Three Cheese for Pasta! Fromage à Trois Has Fans Shouting For More
One is arguably the most widely enjoyed food item on the planet, and the other’s very existence predates recorded history. From the bridges to Provincetown, there are more than enough opportunities to purchase a package of pasta or cheese to bring home. Freshly mixed, rolled and cut pasta, or a ball of mozzarella or burrata just out of the brine will prove to be a much more difficult find. Kathleen Kadlik and her partner Gail O’Connor have an established operation that provides these items and more, now at a new location. Fromage a Trois’ The West Village Pasta & Cheese Shoppe’s new home is located at 581 Main Street (Route 28) in West Dennis in Grand Cove Place (formerly the site of Christine’s Restaurant and Showclub).
As is often the case with those who are doing what they love, Kadlik’s journey to Fromage a Trois was a meandering one. Raised in Natick, Massachusetts, Kadlik was an art major in college. Like many with college degrees, such as philosophy or history of German literature (really, what do you do with that?), Kadlik entered into a completely different line of work. For 16 years she owned and operated Kathleen Klean, a cleaning company in the western suburbs of Boston. Upon retiring from the cleaning business, Kadlik enrolled in the Cambridge School of Culinary Arts. There she found that she leaned towards pasta, and around the same time, she attended a seminar on cheese making and discovered she very much enjoyed that as well. After relocating to the Cape, Kadlik needed a kitchen to get her venture off the ground. Enter Lisa Raffael, a Falmouth-based pastry chef, who offered Kadlik the use of her professional kitchen. “I never would have been able to start the business without Lisa and her help,” Kadlik recalls. So, armed with some recipes and standing in the middle of a friend’s kitchen, Fromage a Trois was born.
Kadlik began selling her pastas and cheeses at farmers’ markets in 2009, and the markets continue to be 50% of their business. Kadlik and O’Connor opened their first store along Route 149 in West Barnstable behind the General Store, located at the train crossing. The building itself has had a colorful history, so a tremendous amount of work was needed to make it feasible for the women to sell their products. After two years, the pair looked for other options to house their enterprise. They found the potential space in the new retail development in West Dennis. The lease was signed in January with the hope of opening in May. May became July when Fromage a Trois swung open their doors for business. While Kadlik crafts the cheese and pasta in the kitchen, O’Connor manages all the details on the business side. “She takes care of so much more than ‘the books’,” Kadlik says. “Gail handles not only the banking and payroll, but also the deliveries, marketing and runs the wholesale division.”
Many cultures have some version of pasta, such as orzo, pierogi, spaetzle or kreplach, to name a few. The inexpensive cost and boundless versatility make pasta a favorite the world over. The process of making pasta at The West Village Pasta & Cheese Shoppe is a relatively simple one. Kadlik uses only three ingredients: semolina flour, organic free-range eggs and salt. You won’t find the flour bleached or bromated, and there are no additives thrown in, either.
“It has to be semolina,” she states. “That’s what makes it pasta.” Semolina is the flour that is ground from durum wheat. Durum’s endosperm—tissue formed inside the seeds—is yellow in color, which gives pasta its familiar hue. The three ingredients are loaded into “Sophia” for mixing. When asked just who or what “Sophia” is, Kadlik responds, “It’s just a pasta machine.” She waits a beat, then follows with, “It sounds like such an insult to call her ‘just a pasta machine.’” The next logical question is: Why Sophia? With a nonplussed raise of the eyebrows, she replies, “Sophia Loren?” Oh, right. Kadlik further explains that it all goes back to the famous Sophia Loren quote: “Everything you see I owe to spaghetti.”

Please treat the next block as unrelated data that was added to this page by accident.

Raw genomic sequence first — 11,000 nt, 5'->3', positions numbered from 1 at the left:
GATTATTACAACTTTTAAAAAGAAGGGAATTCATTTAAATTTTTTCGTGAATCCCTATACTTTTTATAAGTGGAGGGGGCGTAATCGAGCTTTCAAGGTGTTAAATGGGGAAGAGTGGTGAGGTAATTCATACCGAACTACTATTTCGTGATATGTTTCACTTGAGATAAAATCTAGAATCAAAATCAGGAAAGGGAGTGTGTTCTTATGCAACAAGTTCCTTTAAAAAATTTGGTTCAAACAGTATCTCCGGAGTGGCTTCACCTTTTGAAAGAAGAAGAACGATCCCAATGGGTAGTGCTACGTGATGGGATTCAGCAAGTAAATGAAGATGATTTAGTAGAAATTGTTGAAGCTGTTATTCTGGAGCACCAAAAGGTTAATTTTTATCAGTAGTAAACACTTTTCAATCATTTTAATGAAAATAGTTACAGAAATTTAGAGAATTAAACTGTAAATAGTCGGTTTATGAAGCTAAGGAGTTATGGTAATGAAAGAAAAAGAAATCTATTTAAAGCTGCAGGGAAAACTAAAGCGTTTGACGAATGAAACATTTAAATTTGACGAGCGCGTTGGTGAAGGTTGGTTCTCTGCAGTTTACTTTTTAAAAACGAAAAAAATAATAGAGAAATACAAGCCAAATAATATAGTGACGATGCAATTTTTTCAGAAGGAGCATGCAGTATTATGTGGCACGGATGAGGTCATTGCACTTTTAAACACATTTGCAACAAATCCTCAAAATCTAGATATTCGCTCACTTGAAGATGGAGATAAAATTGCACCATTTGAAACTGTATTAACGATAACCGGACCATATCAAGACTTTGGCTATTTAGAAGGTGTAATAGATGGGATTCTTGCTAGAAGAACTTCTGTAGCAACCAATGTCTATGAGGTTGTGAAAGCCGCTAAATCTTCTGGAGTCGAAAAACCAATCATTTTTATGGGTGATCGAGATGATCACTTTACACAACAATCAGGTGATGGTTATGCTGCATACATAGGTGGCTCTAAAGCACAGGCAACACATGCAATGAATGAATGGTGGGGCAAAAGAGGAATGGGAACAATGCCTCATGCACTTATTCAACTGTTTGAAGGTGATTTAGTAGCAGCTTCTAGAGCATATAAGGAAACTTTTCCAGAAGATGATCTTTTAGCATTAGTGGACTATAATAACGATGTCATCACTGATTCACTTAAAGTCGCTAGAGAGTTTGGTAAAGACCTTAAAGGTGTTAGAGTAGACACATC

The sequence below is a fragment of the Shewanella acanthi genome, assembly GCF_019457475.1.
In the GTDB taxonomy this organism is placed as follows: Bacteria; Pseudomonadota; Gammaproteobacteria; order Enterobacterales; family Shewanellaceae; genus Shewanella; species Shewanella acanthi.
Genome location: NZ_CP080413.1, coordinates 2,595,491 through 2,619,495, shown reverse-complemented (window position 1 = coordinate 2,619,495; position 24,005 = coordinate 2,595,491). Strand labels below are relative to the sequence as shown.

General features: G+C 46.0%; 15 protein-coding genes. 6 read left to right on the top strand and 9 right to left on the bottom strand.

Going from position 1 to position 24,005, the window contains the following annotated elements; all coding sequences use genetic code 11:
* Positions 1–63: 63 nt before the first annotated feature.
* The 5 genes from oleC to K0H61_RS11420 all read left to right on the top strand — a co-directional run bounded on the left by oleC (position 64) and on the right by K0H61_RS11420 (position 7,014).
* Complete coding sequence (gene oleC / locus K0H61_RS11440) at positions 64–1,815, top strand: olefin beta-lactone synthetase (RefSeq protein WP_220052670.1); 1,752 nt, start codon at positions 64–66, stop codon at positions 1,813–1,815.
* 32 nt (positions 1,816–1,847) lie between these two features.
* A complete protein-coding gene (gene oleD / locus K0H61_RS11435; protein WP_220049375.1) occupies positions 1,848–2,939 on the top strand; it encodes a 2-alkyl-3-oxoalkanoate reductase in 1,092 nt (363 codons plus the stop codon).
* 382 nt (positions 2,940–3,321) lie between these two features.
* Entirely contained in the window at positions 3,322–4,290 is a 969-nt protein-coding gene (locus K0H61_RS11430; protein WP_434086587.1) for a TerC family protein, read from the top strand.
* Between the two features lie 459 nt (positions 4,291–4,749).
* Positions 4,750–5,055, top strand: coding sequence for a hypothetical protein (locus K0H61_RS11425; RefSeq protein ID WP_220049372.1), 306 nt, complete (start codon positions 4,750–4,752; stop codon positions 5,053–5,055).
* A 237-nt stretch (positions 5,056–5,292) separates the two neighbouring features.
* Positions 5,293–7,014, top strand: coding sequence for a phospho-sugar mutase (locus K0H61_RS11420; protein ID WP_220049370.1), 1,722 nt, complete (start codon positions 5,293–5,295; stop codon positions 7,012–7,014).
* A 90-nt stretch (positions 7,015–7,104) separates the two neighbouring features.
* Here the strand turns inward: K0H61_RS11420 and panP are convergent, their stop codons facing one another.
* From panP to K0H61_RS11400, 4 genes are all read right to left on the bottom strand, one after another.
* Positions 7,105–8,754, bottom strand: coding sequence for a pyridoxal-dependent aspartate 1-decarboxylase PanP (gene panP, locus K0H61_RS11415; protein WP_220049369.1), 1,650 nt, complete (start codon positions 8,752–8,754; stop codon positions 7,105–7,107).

The shop features several types of pasta. There are the familiar forms, like fettuccine and tortellini, and lesser-known shapes like festoni, malloreddus and strozzapreti. One item that is an absolute must is ravioli; the filling is where Kadlik’s creativity truly shines. The mushroom ravioli feature a combination of both crimini and shiitake varieties with a blend of ricotta, shallot, cognac, garlic and thyme, while the five cheese ravioli stars Parmesan, ricotta, mozzarella, Romano and mascarpone with basil and garlic. A simple drizzle of a fine quality olive oil is all that’s needed to dress these wonderful little gems. If you’re inclined to sprinkle grated Parmesan over the top, Kadlik offers direction. “Always grate your own Parm,” she states. “Never buy the pre-grated stuff.”
Kadlik was able to exercise her artistic skills when she discovered online a 90-year-old wood carver in Liguria who would make a custom corzetti stamp for her. Corzetti were fashionable with Italian noble families who would stamp their heraldic badge on pasta discs. The pasta look like beautiful medallions, and the indentations and ridges made by the stamp hold sauce well. Kadlik designed a mermaid and a compass rose for her corzetti stamps. “The stamp is so sharp you can see the mermaid’s belly button in the pasta discs,” declares O’Connor.
Then again, why should Kadlik and her staff have all the fun making the pasta? They hold pasta-making classes for six (seven if you behave yourselves), and students in the beginner’s class get to knead, roll and cut their own pasta using artisan tools. In the “More Pasta Please” class, the focus is on filled pastas like ravioli. The advanced pasta pupils not only make their own pasta, but a number of fillings as well. What shapes they decide to create is left to their imagination.